What to Do if You, Your Loved One, or Your Client Is Diagnosed with Dementia

What to Do if You, Your Loved One, or Your Client Is Diagnosed with Dementia

Arizona State Bar

June 6, 2018

What is dementia?

Dementia is a brain disease that causes a progressive decline in cognition from a prior level of functioning. For a dementia diagnosis, the person will exhibit decline in two or more of the following areas: memory, reasoning, language, visual perception processes, executive functions, social/interpersonal behaviors, personality. https://www.alz.org/what-is-dementia.asp.

The five most common types of dementia are:

  • Alzheimer’s disease: The hallmark abnormalities of Alzheimer’s are deposits of plaques and tangles as well as nerve cell damage and death in the brain. https://www.alz.org/dementia/types-of-dementia.asp. “Difficulty remembering recent conversations, names or events is often an early clinical symptom; apathy and depression are also often early symptoms. Later symptoms include impaired communication, poor judgment, disorientation, confusion, behavior changes and difficulty speaking, swallowing and walking.” https://www.alz.org/dementia/types-of-dementia.asp.
  • Dementia with Lewy bodies: Dementia with Lewy bodies is caused by abnormal aggregations of protein in the cortex of the brain. “People with dementia with Lewy bodies often have memory loss and thinking problems common in Alzheimer’s, but are more likely than people with Alzheimer’s to have initial or early symptoms such as sleep disturbances, well-formed visual hallucinations, and slowness, gait imbalance or other parkinsonian movement features.” https://www.alz.org/dementia/types-of-dementia.asp.
  • Parkinson’s disease: Parkinson’s is a neurodegenerative disorder characterized by a loss of dopamine-producing neurons in a specific area of the brain stem called the substantia negra. http://parkinson.org/Understanding-Parkinsons/Causes-and-Statistics. Parkinson’s is marked by at-rest tremors, slowness of movement, gait and balance problems, and limb rigidity. http://parkinson.org/understanding-parkinsons/what-is-parkinsons. “As Parkinson’s disease progresses, it often results in a progressive dementia similar to dementia with Lewy bodies or Alzheimer’s.” https://www.alz.org/dementia/types-of-dementia.asp.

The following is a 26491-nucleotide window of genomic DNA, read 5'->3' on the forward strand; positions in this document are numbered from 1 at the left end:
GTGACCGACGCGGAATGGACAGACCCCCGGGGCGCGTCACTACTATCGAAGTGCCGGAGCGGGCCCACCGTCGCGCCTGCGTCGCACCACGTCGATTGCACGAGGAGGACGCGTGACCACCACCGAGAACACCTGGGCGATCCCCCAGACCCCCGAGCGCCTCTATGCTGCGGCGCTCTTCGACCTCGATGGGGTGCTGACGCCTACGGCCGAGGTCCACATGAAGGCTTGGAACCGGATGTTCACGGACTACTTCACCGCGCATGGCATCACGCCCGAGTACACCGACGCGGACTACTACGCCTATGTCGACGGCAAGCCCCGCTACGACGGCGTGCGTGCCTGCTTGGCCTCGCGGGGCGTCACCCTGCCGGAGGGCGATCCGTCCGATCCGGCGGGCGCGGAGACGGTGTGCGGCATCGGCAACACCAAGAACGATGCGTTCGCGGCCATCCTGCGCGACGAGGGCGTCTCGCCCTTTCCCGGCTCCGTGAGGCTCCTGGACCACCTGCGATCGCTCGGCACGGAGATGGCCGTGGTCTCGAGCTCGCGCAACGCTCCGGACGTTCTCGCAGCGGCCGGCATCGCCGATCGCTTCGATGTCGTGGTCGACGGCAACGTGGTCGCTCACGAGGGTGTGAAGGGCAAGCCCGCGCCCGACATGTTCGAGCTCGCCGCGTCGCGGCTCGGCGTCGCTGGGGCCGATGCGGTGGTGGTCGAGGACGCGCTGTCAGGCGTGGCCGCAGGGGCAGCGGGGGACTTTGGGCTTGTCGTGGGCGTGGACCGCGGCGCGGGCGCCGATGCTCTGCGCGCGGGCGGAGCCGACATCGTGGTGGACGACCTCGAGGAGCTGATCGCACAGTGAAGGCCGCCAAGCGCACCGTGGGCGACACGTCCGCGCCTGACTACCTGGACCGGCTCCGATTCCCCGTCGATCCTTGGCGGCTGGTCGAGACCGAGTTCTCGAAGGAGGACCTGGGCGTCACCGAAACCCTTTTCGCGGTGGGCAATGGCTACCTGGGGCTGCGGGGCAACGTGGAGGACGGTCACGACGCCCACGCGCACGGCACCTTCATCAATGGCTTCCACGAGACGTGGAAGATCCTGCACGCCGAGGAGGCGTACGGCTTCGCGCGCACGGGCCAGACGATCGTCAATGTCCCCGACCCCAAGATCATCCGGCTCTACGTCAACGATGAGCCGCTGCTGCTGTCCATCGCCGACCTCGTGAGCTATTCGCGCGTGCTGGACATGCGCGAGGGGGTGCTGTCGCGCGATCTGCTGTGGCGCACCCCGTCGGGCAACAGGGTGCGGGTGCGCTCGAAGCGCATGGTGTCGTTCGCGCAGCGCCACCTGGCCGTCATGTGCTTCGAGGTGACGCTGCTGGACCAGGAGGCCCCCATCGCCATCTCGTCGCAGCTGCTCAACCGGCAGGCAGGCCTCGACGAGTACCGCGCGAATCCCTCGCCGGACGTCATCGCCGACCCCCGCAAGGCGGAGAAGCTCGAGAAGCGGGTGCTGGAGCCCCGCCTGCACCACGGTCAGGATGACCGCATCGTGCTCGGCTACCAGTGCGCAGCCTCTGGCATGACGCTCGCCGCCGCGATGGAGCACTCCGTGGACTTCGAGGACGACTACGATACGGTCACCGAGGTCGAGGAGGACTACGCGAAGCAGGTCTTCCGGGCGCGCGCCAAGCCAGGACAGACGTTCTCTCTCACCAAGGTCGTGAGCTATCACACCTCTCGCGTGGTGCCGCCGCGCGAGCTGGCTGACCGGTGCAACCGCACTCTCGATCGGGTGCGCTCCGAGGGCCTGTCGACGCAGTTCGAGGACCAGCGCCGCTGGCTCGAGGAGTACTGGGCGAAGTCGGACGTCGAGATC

• Vascular dementia: Caused by blocked blood vessels, vascular dementia was previously known as multi-infarct or post-stroke dementia, vascular dementia is less common as a sole cause of dementia than Alzheimer’s, accounting for about 10 percent of dementia cases. https://www.alz.org/dementia/types-of-dementia.asp.
  • Frontotemporal dementia: A progressive degeneration of the temporal and frontal lobes of the brain, areas that “play a significant role in decision-making, behavioral control, emotion and language,” https://memory.ucsf.edu/frontotemporal-dementia, frontotemporal dementia includes types of dementia such as behavioral-variant frontotemporal lobar degeneration (FTLD), primary progressive aphasia, Pick’s disease, corticobasal degeneration and progressive supranuclear palsy. https://www.alz.org/dementia/types-of-dementia.asp.

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